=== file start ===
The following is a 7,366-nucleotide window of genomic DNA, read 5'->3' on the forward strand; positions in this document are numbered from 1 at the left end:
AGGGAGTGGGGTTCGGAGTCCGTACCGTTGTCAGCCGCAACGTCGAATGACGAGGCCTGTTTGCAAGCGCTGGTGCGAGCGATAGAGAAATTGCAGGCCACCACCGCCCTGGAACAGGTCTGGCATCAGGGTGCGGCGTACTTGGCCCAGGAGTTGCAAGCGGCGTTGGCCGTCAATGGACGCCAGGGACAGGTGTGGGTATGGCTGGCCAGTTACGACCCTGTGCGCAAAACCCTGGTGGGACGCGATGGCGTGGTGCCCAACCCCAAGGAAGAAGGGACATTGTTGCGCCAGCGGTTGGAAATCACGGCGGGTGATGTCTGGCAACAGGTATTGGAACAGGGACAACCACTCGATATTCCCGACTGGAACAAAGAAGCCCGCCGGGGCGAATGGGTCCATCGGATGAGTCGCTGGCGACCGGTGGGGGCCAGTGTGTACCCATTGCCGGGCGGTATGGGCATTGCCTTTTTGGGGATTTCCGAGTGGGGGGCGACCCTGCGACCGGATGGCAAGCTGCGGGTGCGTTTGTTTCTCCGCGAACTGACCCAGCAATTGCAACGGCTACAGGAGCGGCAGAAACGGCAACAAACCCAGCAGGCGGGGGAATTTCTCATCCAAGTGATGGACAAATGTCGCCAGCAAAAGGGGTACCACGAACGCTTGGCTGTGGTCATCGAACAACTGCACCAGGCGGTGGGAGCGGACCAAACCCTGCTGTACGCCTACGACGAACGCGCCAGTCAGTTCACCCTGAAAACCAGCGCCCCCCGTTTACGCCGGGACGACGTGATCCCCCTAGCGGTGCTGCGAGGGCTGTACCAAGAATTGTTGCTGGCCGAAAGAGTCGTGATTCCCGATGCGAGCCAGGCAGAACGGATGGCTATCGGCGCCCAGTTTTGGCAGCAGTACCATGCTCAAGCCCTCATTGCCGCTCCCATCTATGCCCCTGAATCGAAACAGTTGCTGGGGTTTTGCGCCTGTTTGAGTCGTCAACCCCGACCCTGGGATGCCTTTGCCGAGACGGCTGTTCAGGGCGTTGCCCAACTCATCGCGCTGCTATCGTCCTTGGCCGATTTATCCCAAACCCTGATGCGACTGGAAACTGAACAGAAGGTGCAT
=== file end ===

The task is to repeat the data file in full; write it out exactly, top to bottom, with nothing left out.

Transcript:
The following is a 7,366-nucleotide window of genomic DNA, read 5'->3' on the forward strand; positions in this document are numbered from 1 at the left end:
AGGGAGTGGGGTTCGGAGTCCGTACCGTTGTCAGCCGCAACGTCGAATGACGAGGCCTGTTTGCAAGCGCTGGTGCGAGCGATAGAGAAATTGCAGGCCACCACCGCCCTGGAACAGGTCTGGCATCAGGGTGCGGCGTACTTGGCCCAGGAGTTGCAAGCGGCGTTGGCCGTCAATGGACGCCAGGGACAGGTGTGGGTATGGCTGGCCAGTTACGACCCTGTGCGCAAAACCCTGGTGGGACGCGATGGCGTGGTGCCCAACCCCAAGGAAGAAGGGACATTGTTGCGCCAGCGGTTGGAAATCACGGCGGGTGATGTCTGGCAACAGGTATTGGAACAGGGACAACCACTCGATATTCCCGACTGGAACAAAGAAGCCCGCCGGGGCGAATGGGTCCATCGGATGAGTCGCTGGCGACCGGTGGGGGCCAGTGTGTACCCATTGCCGGGCGGTATGGGCATTGCCTTTTTGGGGATTTCCGAGTGGGGGGCGACCCTGCGACCGGATGGCAAGCTGCGGGTGCGTTTGTTTCTCCGCGAACTGACCCAGCAATTGCAACGGCTACAGGAGCGGCAGAAACGGCAACAAACCCAGCAGGCGGGGGAATTTCTCATCCAAGTGATGGACAAATGTCGCCAGCAAAAGGGGTACCACGAACGCTTGGCTGTGGTCATCGAACAACTGCACCAGGCGGTGGGAGCGGACCAAACCCTGCTGTACGCCTACGACGAACGCGCCAGTCAGTTCACCCTGAAAACCAGCGCCCCCCGTTTACGCCGGGACGACGTGATCCCCCTAGCGGTGCTGCGAGGGCTGTACCAAGAATTGTTGCTGGCCGAAAGAGTCGTGATTCCCGATGCGAGCCAGGCAGAACGGATGGCTATCGGCGCCCAGTTTTGGCAGCAGTACCATGCTCAAGCCCTCATTGCCGCTCCCATCTATGCCCCTGAATCGAAACAGTTGCTGGGGTTTTGCGCCTGTTTGAGTCGTCAACCCCGACCCTGGGATGCCTTTGCCGAGACGGCTGTTCAGGGCGTTGCCCAACTCATCGCGCTGCTATCGTCCTTGGCCGATTTATCCCAAACCCTGATGCGACTGGAAACTGAACAGAAGGTGCAT